Third on my list is Men Without Hats’ “Safety Dance”. Men Without Hats were a Canadian-based synth-pop band spearheaded by 2 brothers, Ivan and Stefan Doroschuk. Their debut album in 1982 contained Safety Dance, which did quite well in the charts the following year. There are 2 versions to “Safety Dance” that are neck-in-neck in popularity on Spotify. I am going to talk about the shorter single version as opposed to the longer album version. The single version was also used in the video.Ivan Doroschuk has quite the quirky voice; I would describe it as a commanding, aloof baritone. The song kind of has a carnival sound to it without delving into caricature. It is quite danceable,, but considering the title, it better be. Toward the end of the song Ivan’s vocals become increasingly more high-pitched and over-the-top, ending the song with a bang. I had thought “Safety Dance” was a clarion call for people to be themselves on the contemporary dance floors. This fits well with the DIY ethos of punk and new wave, and the encouragement to do things differently musically. Wikipedia has a more detailed explanation from Ivan himself; he said that the song is about protesting the banning of dancing a certain way (pogoing) at clubs with new wave music.The video kind of has a Renaissance Fair theme to it, what with the outfits of most of the individuals. In it, Ivan is rallying the village to dance with this dance moves, sort of like the Pied Piper with his flute. Toward the song’s climax dozens are dancing. Men Without Hats had a more modest hit with “Pop Goes the World” in 1987 but only recorded sporadically after the ‘80s. Ivan still tours as Men Without Hats with a new backing band; I went to one of their shows a few years ago and it was a blast!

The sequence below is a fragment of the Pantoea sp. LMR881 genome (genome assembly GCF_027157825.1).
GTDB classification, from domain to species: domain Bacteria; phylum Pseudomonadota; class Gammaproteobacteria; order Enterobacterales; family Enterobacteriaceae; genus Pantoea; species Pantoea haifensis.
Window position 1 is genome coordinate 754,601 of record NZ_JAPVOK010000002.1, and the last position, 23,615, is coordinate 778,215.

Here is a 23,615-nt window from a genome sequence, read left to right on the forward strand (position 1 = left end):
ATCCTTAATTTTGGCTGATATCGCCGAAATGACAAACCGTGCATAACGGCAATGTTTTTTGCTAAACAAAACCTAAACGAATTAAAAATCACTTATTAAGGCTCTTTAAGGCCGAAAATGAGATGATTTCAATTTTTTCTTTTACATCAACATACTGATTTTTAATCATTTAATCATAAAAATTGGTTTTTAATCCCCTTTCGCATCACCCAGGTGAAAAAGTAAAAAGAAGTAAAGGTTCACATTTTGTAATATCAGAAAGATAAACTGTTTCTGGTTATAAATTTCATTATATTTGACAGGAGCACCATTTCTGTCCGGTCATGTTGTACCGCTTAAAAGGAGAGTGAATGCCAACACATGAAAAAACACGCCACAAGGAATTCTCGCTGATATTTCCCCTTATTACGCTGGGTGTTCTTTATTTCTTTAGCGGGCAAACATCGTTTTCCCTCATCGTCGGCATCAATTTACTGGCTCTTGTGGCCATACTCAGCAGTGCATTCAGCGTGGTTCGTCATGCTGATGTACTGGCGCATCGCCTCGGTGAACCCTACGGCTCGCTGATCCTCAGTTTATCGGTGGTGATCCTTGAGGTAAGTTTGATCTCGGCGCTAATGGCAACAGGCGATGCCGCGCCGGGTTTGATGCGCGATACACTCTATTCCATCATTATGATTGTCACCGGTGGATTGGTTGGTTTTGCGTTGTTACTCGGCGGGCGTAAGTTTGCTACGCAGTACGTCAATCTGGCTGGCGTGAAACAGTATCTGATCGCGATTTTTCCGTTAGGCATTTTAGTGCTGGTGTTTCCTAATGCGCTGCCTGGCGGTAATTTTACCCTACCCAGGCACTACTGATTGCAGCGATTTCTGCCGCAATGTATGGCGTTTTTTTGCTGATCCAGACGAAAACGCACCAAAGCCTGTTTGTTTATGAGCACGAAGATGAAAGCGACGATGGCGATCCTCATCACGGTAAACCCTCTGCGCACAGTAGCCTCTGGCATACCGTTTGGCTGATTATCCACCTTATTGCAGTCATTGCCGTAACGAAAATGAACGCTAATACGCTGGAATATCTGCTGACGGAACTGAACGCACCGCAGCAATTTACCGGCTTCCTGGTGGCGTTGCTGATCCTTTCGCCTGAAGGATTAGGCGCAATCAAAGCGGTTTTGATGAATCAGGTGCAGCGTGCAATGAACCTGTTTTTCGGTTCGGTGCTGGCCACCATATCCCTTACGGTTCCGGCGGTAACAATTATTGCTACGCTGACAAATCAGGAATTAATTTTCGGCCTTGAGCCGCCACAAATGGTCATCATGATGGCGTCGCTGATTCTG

Naked Eyes – Always Something There to Remind Me